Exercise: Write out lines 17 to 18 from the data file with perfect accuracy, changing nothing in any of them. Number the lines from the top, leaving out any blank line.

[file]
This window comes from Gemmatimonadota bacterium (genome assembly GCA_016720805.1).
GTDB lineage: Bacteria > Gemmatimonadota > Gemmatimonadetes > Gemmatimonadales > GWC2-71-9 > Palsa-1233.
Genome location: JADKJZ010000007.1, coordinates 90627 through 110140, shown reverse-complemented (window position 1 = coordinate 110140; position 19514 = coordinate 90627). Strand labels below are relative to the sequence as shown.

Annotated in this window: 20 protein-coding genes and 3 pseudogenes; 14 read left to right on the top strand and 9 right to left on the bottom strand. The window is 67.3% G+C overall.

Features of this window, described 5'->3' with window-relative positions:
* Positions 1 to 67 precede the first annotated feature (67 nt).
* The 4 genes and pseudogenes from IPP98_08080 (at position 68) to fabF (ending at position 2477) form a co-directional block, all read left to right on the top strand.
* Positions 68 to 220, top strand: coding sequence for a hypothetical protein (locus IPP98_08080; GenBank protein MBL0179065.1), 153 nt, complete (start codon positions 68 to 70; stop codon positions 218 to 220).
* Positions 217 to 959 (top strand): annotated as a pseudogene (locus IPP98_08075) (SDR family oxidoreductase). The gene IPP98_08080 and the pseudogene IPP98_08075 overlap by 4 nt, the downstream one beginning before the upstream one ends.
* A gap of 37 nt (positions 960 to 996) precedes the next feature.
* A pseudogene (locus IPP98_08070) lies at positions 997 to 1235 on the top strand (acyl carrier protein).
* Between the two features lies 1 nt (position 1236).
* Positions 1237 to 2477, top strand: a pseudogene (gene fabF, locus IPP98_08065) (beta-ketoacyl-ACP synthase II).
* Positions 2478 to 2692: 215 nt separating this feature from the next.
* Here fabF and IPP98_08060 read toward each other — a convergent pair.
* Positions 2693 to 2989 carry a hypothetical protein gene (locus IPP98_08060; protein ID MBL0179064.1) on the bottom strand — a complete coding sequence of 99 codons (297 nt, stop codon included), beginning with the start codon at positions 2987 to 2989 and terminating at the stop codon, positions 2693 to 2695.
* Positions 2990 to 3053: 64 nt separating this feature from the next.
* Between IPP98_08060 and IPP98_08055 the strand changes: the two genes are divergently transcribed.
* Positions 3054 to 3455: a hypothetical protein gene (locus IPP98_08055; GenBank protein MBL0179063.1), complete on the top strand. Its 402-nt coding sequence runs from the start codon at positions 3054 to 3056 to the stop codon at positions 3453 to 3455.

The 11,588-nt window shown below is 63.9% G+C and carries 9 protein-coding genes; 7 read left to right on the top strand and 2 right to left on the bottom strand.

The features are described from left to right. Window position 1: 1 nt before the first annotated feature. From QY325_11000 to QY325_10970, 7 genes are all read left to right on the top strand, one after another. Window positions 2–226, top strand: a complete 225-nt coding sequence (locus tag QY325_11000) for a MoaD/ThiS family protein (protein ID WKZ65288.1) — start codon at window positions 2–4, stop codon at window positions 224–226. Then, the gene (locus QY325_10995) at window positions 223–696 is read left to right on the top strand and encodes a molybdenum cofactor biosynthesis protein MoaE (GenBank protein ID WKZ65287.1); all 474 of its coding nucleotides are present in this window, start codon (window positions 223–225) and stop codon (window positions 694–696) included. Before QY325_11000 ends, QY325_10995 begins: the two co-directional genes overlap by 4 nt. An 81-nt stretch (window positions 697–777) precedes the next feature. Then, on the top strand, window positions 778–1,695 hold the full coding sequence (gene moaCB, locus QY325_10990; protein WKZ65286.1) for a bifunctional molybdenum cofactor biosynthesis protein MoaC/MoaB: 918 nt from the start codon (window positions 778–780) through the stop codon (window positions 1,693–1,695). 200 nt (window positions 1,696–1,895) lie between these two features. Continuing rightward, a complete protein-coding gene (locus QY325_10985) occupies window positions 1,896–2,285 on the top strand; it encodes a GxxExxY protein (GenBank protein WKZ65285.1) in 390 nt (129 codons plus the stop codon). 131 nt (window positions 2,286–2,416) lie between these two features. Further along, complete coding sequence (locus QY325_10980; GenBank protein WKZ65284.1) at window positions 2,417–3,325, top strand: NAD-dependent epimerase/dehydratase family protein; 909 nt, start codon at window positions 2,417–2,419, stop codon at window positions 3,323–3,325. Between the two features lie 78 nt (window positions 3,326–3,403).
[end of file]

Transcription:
* Positions 2990 to 3053: 64 nt separating this feature from the next.
* Between IPP98_08060 and IPP98_08055 the strand changes: the two genes are divergently transcribed.